Planned cuts to social security benefits will ‘inevitably’ increase income inequality in the UK, a respected economist has warned.
In a blog for the Resolution Foundation think tank, Chief Economist Matthew Whittaker warns that with £12 billion in welfare cuts due in the coming years, an “increase in inequality appears inevitable”.
Mr Whittaker writes that with the introduction of a so-called National Living Wage, announced by George Osborne in the Autumn Spending Review, some of the lowest paid workers should see a “boost” in wages from April next year.
However, he adds that “because of the way such jobs are shared across households, this does not have a direct feed through to income growth”.
Mr Whittaker urged the Government “to focus not just on the strength of the economic recovery, but on the distribution of its gains too.”
“With £12 billion of benefit cuts due in the coming years – all of which will fall on working-age households – some increase in inequality appears inevitable”, he says.
He also highlighted how low-income households have experienced “difficulty paying for their accommodation in the past 12 months”, affecting around one-in-four families in the bottom income bracket (quintile).
A report published by the OECD (pdf) in February 2015 revealed how “the average income of the richest 10% is almost 10 times as large as for the poorest” households in the UK, with the OECD average being 9.5.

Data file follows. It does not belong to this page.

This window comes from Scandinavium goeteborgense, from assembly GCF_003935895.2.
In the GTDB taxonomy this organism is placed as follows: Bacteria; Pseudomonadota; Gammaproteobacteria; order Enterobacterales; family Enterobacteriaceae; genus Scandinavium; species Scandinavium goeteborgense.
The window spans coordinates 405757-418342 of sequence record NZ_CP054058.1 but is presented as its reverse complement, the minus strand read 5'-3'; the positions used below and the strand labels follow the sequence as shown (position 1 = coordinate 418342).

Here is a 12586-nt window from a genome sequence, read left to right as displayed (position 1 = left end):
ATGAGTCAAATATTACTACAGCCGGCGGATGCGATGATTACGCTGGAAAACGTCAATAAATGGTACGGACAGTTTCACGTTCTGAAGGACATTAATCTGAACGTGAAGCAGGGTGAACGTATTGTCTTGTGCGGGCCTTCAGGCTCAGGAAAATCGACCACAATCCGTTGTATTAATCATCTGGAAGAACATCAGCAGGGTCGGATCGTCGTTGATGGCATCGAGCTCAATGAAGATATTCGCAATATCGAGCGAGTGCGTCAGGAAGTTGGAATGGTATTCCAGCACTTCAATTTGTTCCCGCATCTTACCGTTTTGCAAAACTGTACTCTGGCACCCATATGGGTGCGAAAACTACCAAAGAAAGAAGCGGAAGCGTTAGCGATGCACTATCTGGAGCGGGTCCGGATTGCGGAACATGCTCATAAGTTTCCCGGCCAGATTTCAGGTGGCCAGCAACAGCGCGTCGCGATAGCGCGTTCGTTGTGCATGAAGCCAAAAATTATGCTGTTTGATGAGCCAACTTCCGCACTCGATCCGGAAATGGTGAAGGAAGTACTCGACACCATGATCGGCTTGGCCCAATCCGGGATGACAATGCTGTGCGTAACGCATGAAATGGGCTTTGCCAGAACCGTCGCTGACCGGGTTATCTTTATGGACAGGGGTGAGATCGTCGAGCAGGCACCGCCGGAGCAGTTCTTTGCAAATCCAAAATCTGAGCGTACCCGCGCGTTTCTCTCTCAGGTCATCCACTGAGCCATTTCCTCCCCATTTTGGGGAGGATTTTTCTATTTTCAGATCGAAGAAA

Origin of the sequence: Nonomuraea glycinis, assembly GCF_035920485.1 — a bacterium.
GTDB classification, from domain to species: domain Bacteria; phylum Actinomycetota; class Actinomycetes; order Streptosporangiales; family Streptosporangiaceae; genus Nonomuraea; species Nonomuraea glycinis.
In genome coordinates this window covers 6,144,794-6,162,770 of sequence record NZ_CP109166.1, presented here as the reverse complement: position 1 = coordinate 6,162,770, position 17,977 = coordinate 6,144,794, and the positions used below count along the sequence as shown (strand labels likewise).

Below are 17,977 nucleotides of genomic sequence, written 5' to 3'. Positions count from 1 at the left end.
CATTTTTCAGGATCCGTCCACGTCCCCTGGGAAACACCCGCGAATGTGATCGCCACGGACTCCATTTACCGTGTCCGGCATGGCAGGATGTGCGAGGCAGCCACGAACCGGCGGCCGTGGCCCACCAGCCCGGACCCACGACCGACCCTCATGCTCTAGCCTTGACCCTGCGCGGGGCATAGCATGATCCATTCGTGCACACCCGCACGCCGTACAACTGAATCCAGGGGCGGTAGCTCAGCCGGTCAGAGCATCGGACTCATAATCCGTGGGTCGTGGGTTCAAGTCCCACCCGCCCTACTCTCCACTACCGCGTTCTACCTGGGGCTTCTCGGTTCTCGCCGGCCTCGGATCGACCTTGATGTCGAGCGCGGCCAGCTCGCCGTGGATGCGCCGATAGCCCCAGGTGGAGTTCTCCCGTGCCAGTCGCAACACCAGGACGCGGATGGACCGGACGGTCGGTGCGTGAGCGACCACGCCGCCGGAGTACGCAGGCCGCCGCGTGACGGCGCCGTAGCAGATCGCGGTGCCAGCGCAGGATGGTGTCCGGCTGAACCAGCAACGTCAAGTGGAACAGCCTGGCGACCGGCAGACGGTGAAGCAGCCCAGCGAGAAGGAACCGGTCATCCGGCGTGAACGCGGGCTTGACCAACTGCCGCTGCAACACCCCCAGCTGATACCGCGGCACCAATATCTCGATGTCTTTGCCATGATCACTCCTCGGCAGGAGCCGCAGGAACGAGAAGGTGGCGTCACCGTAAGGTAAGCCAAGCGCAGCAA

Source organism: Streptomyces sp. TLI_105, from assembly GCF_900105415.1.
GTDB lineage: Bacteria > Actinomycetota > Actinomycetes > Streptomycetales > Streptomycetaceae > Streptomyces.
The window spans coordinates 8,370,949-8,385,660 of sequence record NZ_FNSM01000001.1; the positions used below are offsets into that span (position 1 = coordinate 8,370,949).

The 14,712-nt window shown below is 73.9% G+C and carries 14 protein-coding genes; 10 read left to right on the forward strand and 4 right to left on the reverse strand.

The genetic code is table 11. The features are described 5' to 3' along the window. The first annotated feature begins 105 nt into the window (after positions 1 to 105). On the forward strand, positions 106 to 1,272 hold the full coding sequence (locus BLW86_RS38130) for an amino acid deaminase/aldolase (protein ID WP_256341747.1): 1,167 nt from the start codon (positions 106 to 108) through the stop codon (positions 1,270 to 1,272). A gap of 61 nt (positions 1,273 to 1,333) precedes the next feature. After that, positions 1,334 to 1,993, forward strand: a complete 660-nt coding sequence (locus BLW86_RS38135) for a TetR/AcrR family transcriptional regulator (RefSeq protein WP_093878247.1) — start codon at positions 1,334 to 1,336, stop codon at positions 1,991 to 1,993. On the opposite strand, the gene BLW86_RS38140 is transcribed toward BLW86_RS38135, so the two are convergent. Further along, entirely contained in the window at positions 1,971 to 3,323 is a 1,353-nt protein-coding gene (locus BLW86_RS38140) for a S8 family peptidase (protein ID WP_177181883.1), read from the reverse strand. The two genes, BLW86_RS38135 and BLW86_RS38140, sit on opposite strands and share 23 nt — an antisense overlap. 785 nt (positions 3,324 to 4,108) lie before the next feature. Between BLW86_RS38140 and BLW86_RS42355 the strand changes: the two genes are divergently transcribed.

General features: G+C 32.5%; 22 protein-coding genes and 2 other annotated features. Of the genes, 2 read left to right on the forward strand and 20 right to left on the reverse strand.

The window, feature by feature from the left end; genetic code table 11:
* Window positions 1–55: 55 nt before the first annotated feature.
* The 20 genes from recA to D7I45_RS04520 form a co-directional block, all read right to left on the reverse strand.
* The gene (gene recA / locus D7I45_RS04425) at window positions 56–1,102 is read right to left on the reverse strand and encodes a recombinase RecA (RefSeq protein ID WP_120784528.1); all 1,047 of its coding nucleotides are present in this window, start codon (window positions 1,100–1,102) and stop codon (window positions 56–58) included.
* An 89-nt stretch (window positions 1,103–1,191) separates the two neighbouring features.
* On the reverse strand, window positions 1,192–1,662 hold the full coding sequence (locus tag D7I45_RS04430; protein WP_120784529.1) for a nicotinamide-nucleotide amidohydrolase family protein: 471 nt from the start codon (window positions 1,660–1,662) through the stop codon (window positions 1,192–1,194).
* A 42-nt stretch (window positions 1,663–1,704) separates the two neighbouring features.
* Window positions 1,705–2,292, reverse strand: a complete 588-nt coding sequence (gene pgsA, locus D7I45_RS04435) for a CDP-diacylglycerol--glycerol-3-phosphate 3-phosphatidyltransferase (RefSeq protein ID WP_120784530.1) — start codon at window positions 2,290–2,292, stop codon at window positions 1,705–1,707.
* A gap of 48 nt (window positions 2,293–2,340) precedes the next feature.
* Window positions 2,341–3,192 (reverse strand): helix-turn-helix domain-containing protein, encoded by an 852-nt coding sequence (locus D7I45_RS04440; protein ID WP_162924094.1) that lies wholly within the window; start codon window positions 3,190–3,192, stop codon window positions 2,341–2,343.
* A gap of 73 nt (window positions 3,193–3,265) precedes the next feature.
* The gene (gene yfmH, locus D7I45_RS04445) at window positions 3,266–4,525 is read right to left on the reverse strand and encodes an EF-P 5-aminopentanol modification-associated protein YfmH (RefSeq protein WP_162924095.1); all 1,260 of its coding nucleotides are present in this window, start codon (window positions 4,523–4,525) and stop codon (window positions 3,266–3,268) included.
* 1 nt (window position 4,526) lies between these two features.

And this is before more recent welfare cuts are taken into account.
“The level of income inequality among the total population in the United Kingdom has been well above the OECD average in the last three decades”, the report says.
The report concluded: “Taxes and benefits reduce income inequality by a quarter in the UK. This is in line with the OECD average, but below other European countries such as France, Germany or the Nordics.”
“Changes in taxes and benefits combined have reduced household income on average in the UK since 2007.
“The reduction has not been as large as in Ireland, Portugal, Iceland and Spain, but on the other hand, in United States, Germany, Estonia and France, tax-benefit changes increased household incomes over the same period.”
Researchers noted that “UK fiscal consolidation was driven mainly by changes in benefits”, while in other countries “income tax changes played an important role”.
The UK was already among the ten worst countries for income inequality in 2014, with the bottom 10% of the population not seeing a real rise in income at all in the previous decade.
When inflation is taken into account, this effectively means that the poorest 10% were worse off in 2014 than ten years earlier.
The richest families in Britain now control around 31% of the nations wealth, with the poorest 10% controlling just over 1%.